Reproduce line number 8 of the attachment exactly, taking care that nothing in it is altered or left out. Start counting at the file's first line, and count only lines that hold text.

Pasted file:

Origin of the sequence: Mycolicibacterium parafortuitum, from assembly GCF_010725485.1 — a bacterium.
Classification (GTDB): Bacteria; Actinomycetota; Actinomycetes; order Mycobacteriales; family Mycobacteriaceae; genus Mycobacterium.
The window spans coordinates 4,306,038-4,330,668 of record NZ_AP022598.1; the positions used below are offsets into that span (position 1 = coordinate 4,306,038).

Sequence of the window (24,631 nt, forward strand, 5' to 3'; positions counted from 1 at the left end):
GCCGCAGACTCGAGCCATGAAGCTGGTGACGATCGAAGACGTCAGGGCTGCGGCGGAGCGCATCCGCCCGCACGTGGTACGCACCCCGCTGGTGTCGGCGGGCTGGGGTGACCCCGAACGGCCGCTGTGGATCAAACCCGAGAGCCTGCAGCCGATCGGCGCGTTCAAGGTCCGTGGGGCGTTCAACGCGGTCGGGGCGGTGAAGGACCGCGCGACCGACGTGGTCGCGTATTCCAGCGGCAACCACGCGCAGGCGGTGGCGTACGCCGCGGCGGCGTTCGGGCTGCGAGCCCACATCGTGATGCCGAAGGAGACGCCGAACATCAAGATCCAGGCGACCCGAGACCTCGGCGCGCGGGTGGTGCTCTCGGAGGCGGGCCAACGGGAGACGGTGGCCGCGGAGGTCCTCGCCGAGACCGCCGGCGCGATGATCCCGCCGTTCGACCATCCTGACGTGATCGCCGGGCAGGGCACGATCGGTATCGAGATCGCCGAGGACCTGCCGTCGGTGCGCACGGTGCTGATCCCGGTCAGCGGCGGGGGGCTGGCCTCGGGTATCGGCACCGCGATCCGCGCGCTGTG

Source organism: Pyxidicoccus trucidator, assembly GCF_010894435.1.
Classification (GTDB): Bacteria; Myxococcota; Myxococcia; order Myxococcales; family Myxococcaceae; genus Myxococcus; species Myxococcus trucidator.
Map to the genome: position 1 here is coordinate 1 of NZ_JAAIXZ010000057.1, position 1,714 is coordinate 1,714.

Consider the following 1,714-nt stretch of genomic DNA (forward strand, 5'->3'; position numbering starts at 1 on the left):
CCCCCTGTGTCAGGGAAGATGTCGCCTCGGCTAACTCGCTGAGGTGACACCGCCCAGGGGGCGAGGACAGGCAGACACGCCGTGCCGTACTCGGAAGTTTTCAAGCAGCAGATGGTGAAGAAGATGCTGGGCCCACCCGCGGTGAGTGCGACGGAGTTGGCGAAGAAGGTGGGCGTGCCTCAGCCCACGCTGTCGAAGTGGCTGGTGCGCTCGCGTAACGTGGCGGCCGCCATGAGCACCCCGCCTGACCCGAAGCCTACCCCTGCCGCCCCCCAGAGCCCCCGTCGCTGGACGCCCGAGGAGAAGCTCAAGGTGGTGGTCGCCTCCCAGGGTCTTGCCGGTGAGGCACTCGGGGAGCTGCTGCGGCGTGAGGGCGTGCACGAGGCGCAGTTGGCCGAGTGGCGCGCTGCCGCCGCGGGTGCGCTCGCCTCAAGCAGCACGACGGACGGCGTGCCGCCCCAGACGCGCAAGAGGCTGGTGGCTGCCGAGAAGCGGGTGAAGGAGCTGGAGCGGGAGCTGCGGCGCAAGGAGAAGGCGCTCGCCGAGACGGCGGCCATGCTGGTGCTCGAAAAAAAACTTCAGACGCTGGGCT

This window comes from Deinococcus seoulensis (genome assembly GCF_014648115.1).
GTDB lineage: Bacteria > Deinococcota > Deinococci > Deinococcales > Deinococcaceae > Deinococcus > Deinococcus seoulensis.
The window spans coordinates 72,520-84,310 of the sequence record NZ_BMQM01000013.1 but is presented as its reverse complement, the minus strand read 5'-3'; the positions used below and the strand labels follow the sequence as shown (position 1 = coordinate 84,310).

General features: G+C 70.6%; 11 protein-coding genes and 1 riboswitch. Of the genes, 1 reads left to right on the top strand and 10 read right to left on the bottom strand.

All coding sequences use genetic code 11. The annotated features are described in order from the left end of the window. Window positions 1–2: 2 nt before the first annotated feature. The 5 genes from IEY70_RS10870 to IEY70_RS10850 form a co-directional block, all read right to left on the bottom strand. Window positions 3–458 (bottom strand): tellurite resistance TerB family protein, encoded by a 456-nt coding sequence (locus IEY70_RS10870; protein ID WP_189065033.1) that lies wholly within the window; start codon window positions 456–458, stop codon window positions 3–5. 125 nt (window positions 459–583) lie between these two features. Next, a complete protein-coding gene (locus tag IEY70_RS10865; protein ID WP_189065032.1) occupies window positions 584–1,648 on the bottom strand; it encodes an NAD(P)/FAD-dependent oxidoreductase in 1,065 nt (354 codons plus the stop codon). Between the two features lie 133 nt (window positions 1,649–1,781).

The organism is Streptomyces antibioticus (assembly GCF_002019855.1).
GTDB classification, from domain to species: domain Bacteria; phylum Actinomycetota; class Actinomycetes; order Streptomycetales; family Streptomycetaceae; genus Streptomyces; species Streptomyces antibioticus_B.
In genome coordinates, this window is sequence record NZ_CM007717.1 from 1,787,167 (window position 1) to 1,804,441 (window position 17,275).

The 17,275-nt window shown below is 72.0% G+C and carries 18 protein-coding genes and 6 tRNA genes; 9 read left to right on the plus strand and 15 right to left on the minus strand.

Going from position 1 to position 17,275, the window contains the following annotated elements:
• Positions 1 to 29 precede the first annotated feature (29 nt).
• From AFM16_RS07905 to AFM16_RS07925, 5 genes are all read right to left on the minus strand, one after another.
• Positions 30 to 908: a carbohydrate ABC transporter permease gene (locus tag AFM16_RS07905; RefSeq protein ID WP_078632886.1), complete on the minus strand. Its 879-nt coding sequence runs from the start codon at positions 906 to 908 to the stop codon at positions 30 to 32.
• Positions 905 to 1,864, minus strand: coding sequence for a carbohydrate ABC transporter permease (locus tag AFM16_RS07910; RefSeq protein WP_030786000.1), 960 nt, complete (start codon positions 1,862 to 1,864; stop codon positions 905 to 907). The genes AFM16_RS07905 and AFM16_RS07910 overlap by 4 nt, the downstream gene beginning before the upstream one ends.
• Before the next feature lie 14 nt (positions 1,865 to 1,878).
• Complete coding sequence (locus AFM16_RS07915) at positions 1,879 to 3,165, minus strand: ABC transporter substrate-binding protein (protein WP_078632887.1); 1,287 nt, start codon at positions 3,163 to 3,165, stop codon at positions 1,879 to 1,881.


Map to the genome: position 1 here is coordinate 1 of NZ_JAAIXZ010000057.1, position 1,714 is coordinate 1,714.